Sell-off in Eurozone sovereign bond markets likely to be temporary
Over the past two weeks, the sell-off in the Eurozone sovereign bond market has put yields back at or above their levels at the beginning of the year. This has triggered some upward pressure on EURUSD and a fall in European equity markets. In our view, the sell-off is likely to be temporary and we expect sovereign yields to come down as of June. In a way, this scenario is consistent with past QE programmes: sovereign bond markets experienced a temporary sell-off in the four months following the implementation of Fed QE and BoJ QE in 2013.
The main culprit: ECB QE is not shielding Eurozone bond markets in May
As we highlighted in our update Low oil, low yields, low inflation…for longer (20 April), net issuance of sovereign bonds will exceed ECB purchases in May by c.EUR50bn. We believe this is why yields are going up. We also believe this is why they will come down again from June, when ECB QE will again significantly outpace sovereign bond issuances (by c. EUR8bn in June and EUR90bn in July).
Other factors may contribute to keep yields around current levels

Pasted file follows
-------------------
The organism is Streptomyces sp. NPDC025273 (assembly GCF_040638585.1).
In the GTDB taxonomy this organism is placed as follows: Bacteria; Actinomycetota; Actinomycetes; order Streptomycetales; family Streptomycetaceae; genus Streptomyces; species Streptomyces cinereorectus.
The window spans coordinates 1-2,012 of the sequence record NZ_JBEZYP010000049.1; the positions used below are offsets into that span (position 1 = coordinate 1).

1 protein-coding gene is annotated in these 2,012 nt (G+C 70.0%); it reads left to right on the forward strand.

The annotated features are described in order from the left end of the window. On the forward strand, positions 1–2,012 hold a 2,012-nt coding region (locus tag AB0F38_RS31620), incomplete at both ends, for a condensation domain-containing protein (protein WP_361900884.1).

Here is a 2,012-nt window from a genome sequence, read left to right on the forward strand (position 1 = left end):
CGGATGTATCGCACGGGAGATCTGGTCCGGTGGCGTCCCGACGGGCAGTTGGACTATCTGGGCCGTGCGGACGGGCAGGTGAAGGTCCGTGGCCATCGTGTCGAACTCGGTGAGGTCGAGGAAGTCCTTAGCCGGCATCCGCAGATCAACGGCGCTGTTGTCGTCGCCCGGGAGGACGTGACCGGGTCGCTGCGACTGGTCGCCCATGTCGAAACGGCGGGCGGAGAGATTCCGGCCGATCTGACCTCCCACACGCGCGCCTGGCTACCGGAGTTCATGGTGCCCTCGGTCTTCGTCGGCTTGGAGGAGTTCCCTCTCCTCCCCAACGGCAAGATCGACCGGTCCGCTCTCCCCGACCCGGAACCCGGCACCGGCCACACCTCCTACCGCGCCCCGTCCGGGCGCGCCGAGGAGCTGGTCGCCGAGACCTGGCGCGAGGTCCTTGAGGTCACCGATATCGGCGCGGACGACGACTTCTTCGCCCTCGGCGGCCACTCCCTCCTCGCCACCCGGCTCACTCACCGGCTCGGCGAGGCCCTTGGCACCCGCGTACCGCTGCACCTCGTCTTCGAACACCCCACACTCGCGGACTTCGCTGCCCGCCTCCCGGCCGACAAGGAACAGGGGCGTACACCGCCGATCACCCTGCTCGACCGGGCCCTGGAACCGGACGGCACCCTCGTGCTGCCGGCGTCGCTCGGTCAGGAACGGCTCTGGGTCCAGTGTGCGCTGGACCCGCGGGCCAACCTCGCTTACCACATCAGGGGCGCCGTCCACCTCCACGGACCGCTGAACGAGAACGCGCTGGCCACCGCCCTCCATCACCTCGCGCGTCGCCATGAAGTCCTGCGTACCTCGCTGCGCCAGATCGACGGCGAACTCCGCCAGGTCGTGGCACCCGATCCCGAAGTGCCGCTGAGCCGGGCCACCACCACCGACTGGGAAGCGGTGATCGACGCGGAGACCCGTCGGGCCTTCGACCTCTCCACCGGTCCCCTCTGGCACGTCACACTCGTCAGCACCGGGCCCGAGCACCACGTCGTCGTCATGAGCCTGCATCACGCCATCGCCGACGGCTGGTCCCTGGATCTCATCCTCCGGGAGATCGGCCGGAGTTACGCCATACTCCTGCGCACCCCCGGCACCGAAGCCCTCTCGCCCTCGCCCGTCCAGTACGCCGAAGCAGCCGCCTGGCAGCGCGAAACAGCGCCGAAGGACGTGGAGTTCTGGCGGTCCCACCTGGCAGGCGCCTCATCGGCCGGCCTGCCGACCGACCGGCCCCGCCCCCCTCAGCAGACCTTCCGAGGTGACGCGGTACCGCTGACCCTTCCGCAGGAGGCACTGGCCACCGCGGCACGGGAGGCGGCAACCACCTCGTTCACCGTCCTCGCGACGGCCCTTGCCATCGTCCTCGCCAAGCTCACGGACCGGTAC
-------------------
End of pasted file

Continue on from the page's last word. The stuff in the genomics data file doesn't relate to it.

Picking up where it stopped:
The rise in sovereign bond issuances coincided with a more hawkish than expected Fed meeting. This may have pushed global investors to take profit on sovereign bond markets. Moreover, the rise in oil prices has slightly lifted inflation prospects and inflation expectations. However, the weakness of the Eurozone labour market should prevent the rise in oil price feeding into wage increases. Bund underperformance may also be explained by lower risk aversion over diminished Grexit fears.
ECB QE will hammer yields in June and July
The current excess supply of sovereign bonds is transitory and ECB QE will further reduce the size of Eurozone sovereign bond markets. Moreover, the fall in government interest payments is already improving the sustainability of public debt. Such relatively high sovereign yield levels within the Eurozone may offer a buying opportunity for bond investors.